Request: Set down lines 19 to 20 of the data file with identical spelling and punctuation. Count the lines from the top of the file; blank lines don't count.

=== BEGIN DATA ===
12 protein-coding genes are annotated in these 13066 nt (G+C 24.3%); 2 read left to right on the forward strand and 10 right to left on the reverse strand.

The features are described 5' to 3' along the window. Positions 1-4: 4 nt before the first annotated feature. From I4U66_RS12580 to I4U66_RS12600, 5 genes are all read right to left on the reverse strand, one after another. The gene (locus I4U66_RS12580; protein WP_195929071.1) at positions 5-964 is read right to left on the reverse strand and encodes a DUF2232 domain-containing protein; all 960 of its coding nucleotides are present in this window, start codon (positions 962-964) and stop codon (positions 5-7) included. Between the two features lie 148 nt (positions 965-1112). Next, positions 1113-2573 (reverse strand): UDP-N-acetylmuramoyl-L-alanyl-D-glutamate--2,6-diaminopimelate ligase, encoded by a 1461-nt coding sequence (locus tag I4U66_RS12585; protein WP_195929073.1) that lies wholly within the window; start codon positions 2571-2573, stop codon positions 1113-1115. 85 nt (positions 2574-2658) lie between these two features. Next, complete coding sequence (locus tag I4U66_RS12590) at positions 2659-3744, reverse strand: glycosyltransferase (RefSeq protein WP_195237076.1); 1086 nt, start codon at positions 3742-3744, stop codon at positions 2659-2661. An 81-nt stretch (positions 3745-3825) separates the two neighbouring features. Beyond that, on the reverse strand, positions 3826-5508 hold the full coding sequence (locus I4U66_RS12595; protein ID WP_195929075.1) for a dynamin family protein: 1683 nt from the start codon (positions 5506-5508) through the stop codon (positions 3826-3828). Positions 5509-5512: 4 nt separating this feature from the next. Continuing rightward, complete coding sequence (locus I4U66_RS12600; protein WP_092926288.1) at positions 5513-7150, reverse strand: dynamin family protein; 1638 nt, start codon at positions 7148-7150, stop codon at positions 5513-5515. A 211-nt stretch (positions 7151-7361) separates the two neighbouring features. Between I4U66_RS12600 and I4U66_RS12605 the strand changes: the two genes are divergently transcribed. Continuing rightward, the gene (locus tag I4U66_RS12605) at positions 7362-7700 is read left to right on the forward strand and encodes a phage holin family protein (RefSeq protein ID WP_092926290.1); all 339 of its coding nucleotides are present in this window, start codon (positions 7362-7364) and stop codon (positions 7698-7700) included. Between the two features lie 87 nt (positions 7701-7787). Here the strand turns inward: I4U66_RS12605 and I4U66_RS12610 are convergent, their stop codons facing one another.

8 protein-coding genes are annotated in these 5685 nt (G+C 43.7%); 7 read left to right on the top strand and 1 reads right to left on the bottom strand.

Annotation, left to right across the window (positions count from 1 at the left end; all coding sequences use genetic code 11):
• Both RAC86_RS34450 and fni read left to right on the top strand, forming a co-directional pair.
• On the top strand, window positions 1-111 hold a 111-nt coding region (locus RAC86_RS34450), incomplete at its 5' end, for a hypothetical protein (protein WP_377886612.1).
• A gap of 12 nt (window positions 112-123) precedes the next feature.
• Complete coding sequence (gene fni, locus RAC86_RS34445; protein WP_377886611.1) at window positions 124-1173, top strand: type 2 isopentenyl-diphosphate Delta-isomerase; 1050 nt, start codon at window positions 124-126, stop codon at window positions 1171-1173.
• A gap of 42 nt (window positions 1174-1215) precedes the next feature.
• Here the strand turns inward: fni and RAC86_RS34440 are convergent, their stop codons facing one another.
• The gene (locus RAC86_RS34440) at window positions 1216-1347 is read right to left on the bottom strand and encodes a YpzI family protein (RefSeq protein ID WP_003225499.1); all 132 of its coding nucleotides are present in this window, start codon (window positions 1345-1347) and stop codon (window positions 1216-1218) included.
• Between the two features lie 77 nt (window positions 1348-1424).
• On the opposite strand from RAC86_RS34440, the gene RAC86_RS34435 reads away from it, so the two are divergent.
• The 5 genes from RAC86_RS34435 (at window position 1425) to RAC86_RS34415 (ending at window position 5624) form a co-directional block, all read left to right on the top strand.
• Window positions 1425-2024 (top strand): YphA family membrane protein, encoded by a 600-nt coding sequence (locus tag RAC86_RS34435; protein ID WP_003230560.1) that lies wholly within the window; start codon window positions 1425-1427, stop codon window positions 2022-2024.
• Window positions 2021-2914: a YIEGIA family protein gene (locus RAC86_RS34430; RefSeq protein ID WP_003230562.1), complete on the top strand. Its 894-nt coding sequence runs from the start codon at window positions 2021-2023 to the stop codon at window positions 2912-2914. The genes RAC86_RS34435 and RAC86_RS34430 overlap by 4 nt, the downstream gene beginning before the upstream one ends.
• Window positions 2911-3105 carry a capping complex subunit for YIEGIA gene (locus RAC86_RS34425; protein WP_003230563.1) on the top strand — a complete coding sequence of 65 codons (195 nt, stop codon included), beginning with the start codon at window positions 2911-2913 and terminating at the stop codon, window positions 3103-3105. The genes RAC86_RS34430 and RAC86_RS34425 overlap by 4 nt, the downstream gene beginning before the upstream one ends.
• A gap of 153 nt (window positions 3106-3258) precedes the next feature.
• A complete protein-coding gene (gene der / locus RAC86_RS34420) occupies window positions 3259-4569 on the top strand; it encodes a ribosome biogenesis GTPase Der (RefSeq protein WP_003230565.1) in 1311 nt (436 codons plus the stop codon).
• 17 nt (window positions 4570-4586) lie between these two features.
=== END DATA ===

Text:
• A complete protein-coding gene (gene der / locus RAC86_RS34420) occupies window positions 3259-4569 on the top strand; it encodes a ribosome biogenesis GTPase Der (RefSeq protein WP_003230565.1) in 1311 nt (436 codons plus the stop codon).
• 17 nt (window positions 4570-4586) lie between these two features.